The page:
Mr. Rauschenbach updated the Board on Scarsdale’s Medical and Nursing Task group, which is working to answer some complicated and important health questions that the district must answer. For example, the district needs to know how the vaccines will affect the health and safety practices of the schools, and how the vaccines will allow us to increase in-person instruction. Mr. Rauschenbach also provided the Board with an update on the district’s COVID testing strategy and said that New York State is pleased with Scarsdale’s plan.
The district is grappling with the possibility that Scarsdale will become a mandated testing zone in New York State. In this case scenario, the district is looking into how we would set up testing groups, what the timing of testing would look like, and what the procedure would be for handing out and collecting the testing kits. Currently, 50% of students and staff would volunteer to participate in Covid-19 testing if Scarsdale becomes a mandatory testing zone.
The next agenda item for the Board was to review the long-term planning and the pathway forward that the district is charting for students. Superintendent of Schools Dr. Thomas Hagerman presented “Our Journey Forward: A Learning Plan For Scarsdale Schools.” The main categories he reviewed were What We’ve Done, What We’re Working On, Next Steps, and Long-Term Goals. Here are some of the highlights from each category:
In addition to these broader strategic goals, Mr. Hagerman also presented specific current goals for the elementary, middle, and high schools. For both the middle school and high school, the district aims to increase in-person instruction. For the high school, accomplishing this could involve implementing a full day schedule on an alternative basis, cohorting students into a daily AM or PM schedule, and including Wednesdays as an instructional day. The middle school is also considering including in-person instruction on Wednesdays as a way to increase in-person instructional time.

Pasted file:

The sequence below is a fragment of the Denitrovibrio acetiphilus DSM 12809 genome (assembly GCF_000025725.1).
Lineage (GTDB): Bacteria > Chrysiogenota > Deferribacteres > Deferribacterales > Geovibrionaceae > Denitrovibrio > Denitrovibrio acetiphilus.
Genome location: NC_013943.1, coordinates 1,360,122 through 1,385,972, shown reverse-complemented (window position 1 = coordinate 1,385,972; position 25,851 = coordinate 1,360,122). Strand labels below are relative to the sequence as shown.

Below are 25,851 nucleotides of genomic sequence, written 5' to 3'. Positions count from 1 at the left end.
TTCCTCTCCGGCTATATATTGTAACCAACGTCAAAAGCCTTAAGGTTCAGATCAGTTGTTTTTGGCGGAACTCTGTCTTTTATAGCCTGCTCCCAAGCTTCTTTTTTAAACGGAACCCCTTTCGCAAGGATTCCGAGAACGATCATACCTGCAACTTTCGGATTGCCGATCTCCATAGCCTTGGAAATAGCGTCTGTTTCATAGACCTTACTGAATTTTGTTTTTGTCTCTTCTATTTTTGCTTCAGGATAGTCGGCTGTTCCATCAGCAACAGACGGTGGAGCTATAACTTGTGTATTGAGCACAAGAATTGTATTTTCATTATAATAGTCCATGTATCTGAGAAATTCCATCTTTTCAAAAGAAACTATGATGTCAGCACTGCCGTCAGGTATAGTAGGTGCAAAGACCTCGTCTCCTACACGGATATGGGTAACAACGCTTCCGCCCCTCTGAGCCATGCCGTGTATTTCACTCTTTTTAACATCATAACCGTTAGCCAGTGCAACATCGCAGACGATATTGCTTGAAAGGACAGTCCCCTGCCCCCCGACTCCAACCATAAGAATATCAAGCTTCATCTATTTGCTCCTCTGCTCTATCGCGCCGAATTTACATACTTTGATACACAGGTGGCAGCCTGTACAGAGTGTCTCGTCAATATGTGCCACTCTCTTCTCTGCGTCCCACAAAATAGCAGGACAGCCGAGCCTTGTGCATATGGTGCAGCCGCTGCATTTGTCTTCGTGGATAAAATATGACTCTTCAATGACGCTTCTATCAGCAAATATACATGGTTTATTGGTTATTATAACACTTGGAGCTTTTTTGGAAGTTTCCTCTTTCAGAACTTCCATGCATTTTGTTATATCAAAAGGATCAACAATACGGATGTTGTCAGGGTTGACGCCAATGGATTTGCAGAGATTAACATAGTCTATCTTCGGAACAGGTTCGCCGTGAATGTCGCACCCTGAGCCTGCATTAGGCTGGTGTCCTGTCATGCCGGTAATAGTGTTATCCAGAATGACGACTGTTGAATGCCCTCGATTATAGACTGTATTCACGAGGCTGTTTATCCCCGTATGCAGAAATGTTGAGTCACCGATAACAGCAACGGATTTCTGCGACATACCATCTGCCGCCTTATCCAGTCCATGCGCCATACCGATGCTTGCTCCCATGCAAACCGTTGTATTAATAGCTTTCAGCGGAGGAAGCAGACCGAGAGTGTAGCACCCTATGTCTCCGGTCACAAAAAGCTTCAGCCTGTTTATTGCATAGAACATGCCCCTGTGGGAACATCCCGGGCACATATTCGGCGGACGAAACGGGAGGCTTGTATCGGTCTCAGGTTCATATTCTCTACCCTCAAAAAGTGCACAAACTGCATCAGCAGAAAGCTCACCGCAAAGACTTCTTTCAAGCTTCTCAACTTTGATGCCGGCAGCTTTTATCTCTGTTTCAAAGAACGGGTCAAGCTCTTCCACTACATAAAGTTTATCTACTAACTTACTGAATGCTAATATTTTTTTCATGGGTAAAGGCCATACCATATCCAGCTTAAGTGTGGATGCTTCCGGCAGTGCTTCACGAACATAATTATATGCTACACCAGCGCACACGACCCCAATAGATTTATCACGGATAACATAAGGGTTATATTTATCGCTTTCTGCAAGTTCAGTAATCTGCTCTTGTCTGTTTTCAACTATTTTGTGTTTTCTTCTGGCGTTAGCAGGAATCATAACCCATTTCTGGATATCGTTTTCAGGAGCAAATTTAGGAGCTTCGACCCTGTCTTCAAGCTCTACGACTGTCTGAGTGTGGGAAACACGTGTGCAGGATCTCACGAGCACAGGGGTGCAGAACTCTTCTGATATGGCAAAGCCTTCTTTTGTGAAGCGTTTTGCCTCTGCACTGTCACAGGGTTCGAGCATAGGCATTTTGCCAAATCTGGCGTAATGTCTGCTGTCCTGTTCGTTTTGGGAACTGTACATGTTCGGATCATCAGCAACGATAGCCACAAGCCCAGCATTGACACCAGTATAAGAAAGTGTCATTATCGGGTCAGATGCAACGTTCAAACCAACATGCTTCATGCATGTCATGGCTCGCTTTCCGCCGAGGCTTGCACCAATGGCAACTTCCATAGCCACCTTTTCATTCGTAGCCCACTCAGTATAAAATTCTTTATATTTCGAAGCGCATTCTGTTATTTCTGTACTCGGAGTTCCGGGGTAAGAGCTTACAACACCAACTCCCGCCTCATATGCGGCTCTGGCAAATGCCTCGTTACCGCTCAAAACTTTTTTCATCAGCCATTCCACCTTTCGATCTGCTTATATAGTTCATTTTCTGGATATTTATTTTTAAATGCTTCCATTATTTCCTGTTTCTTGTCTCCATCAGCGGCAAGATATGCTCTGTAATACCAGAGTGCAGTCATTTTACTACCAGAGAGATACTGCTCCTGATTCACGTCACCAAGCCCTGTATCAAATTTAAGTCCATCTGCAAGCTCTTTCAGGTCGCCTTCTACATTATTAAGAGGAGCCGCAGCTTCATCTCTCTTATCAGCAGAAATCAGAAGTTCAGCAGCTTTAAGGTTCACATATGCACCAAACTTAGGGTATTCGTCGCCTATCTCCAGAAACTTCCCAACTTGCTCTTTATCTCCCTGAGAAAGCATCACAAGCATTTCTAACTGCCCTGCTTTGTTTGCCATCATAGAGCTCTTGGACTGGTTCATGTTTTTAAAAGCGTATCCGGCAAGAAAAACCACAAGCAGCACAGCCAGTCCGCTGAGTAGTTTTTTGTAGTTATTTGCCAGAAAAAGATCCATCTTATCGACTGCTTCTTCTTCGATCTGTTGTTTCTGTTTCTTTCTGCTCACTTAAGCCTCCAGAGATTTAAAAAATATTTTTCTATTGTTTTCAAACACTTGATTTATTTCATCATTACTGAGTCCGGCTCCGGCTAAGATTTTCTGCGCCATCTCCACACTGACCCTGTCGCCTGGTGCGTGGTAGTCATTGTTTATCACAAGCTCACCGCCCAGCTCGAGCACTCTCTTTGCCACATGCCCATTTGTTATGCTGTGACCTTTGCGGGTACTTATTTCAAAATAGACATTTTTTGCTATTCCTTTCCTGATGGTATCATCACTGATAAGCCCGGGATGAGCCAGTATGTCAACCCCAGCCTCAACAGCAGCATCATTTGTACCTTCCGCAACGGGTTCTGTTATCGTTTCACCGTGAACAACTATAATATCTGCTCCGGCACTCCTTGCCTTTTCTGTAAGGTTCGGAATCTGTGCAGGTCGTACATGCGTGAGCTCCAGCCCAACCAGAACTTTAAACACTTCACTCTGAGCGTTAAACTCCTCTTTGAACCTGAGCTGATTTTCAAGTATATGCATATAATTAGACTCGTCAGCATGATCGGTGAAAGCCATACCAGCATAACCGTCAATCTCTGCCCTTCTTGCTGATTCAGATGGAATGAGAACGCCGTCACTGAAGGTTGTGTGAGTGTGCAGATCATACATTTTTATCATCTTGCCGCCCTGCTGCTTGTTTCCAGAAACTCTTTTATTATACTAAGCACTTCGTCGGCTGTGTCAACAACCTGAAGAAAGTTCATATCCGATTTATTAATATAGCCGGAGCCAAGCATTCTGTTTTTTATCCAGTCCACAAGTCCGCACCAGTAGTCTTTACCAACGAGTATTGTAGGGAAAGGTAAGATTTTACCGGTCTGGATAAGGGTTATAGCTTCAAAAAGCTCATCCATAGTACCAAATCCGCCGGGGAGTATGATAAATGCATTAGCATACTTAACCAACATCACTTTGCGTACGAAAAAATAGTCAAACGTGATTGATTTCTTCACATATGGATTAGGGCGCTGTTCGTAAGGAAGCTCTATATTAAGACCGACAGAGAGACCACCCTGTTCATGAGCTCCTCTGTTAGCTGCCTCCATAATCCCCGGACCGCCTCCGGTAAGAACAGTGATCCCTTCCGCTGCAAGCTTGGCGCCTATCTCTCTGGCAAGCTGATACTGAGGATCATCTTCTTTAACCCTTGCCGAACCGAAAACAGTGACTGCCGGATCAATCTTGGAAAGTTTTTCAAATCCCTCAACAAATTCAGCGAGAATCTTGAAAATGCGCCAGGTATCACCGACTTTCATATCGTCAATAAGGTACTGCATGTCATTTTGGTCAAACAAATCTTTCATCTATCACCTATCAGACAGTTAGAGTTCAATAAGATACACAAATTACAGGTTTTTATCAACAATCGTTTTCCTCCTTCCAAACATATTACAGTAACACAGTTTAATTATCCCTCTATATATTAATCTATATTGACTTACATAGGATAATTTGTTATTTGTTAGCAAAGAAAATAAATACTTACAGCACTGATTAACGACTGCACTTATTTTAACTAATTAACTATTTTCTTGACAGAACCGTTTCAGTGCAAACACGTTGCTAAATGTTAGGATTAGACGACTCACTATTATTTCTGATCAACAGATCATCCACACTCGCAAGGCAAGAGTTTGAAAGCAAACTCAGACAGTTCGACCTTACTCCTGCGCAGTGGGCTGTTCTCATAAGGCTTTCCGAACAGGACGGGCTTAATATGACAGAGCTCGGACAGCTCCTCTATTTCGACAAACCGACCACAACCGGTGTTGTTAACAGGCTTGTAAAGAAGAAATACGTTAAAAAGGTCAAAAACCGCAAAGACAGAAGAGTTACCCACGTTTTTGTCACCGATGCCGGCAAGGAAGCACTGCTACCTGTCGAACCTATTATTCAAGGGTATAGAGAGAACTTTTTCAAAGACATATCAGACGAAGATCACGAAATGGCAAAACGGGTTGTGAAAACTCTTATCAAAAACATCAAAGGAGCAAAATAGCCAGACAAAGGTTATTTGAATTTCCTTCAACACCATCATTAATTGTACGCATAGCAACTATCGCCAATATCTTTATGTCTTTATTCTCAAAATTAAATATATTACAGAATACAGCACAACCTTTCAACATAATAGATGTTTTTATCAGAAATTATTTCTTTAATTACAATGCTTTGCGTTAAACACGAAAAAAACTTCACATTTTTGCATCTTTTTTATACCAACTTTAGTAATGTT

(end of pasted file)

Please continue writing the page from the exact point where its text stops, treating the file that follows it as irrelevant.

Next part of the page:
For the elementary schools, the district has two specific goals: Improve instruction for homebound/quarantined students and increase in-person instruction. To improve at-home learning for quarantined students, the modifications being considered include dedicating district personnel for at-home synchronous learning, live streaming of homebound students to in-person class, exploration of creative options combining various platforms, and increasing time allotted for home instruction. To increase the in-person instruction time for students, the district is considering having grades 3-5 return to the classroom full-time in mid-March.
New District Website
In response to calls for a more centralized information source on COVID communications, protocols, health and safety and more, the district developed a new website to be used as the central hub for ongoing developments. Dr. Hagerman and Mr. Jerry Crisci, the Director of Instructional Technology and Innovation, presented the website: Our Journey Forward: Our Plan for Scarsdale. Expected the launch within the next few weeks, the website has several categories for information including Innovative Practices, Student Progress, Health and Safety, School Schedules, Guidance and Statistics, and the Archive.